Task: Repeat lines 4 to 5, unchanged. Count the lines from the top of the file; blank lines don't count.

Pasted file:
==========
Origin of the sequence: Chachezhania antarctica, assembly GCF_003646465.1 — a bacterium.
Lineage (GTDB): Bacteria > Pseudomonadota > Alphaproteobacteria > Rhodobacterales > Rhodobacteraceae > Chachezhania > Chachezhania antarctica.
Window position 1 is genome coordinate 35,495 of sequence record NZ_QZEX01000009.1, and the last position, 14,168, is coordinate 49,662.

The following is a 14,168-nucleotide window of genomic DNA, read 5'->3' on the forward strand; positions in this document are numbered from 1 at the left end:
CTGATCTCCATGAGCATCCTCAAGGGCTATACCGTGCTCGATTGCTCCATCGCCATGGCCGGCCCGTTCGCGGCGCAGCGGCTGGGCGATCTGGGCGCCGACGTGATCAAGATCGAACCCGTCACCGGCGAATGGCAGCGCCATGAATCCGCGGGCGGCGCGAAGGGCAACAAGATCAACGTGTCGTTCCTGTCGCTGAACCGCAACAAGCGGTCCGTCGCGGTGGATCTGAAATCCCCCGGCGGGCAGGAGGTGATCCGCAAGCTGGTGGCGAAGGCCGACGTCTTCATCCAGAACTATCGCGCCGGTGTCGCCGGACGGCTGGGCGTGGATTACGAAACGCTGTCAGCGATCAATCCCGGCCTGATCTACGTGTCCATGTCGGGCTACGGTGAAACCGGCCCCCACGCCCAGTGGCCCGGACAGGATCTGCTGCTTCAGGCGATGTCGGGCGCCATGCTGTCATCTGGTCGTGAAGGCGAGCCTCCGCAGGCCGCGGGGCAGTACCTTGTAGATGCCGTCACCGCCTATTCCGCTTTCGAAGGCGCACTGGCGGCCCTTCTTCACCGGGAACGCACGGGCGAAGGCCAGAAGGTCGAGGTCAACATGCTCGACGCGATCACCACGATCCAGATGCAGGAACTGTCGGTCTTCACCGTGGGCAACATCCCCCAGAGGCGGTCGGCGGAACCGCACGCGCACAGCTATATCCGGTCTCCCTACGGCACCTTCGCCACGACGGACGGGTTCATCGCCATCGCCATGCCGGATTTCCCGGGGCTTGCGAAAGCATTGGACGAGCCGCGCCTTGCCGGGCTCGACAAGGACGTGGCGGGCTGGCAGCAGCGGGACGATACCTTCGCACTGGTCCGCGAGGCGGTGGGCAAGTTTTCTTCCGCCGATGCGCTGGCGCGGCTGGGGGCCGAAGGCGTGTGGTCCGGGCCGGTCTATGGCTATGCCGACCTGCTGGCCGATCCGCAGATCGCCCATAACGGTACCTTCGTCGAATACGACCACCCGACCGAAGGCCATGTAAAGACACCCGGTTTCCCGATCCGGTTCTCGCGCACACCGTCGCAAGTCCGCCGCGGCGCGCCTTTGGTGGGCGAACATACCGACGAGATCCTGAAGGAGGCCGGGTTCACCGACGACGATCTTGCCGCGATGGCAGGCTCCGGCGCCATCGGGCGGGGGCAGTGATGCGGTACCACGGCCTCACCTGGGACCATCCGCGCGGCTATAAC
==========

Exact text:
The following is a 14,168-nucleotide window of genomic DNA, read 5'->3' on the forward strand; positions in this document are numbered from 1 at the left end:
CTGATCTCCATGAGCATCCTCAAGGGCTATACCGTGCTCGATTGCTCCATCGCCATGGCCGGCCCGTTCGCGGCGCAGCGGCTGGGCGATCTGGGCGCCGACGTGATCAAGATCGAACCCGTCACCGGCGAATGGCAGCGCCATGAATCCGCGGGCGGCGCGAAGGGCAACAAGATCAACGTGTCGTTCCTGTCGCTGAACCGCAACAAGCGGTCCGTCGCGGTGGATCTGAAATCCCCCGGCGGGCAGGAGGTGATCCGCAAGCTGGTGGCGAAGGCCGACGTCTTCATCCAGAACTATCGCGCCGGTGTCGCCGGACGGCTGGGCGTGGATTACGAAACGCTGTCAGCGATCAATCCCGGCCTGATCTACGTGTCCATGTCGGGCTACGGTGAAACCGGCCCCCACGCCCAGTGGCCCGGACAGGATCTGCTGCTTCAGGCGATGTCGGGCGCCATGCTGTCATCTGGTCGTGAAGGCGAGCCTCCGCAGGCCGCGGGGCAGTACCTTGTAGATGCCGTCACCGCCTATTCCGCTTTCGAAGGCGCACTGGCGGCCCTTCTTCACCGGGAACGCACGGGCGAAGGCCAGAAGGTCGAGGTCAACATGCTCGACGCGATCACCACGATCCAGATGCAGGAACTGTCGGTCTTCACCGTGGGCAACATCCCCCAGAGGCGGTCGGCGGAACCGCACGCGCACAGCTATATCCGGTCTCCCTACGGCACCTTCGCCACGACGGACGGGTTCATCGCCATCGCCATGCCGGATTTCCCGGGGCTTGCGAAAGCATTGGACGAGCCGCGCCTTGCCGGGCTCGACAAGGACGTGGCGGGCTGGCAGCAGCGGGACGATACCTTCGCACTGGTCCGCGAGGCGGTGGGCAAGTTTTCTTCCGCCGATGCGCTGGCGCGGCTGGGGGCCGAAGGCGTGTGGTCCGGGCCGGTCTATGGCTATGCCGACCTGCTGGCCGATCCGCAGATCGCCCATAACGGTACCTTCGTCGAATACGACCACCCGACCGAAGGCCATGTAAAGACACCCGGTTTCCCGATCCGGTTCTCGCGCACACCGTCGCAAGTCCGCCGCGGCGCGCCTTTGGTGGGCGAACATACCGACGAGATCCTGAAGGAGGCCGGGTTCACCGACGACGATCTTGCCGCGATGGCAGGCTCCGGCGCCATCGGGCGGGGGCAGTGATGCGGTACCACGGCCTCACCTGGGACCATCCGCGCGGCTATAAC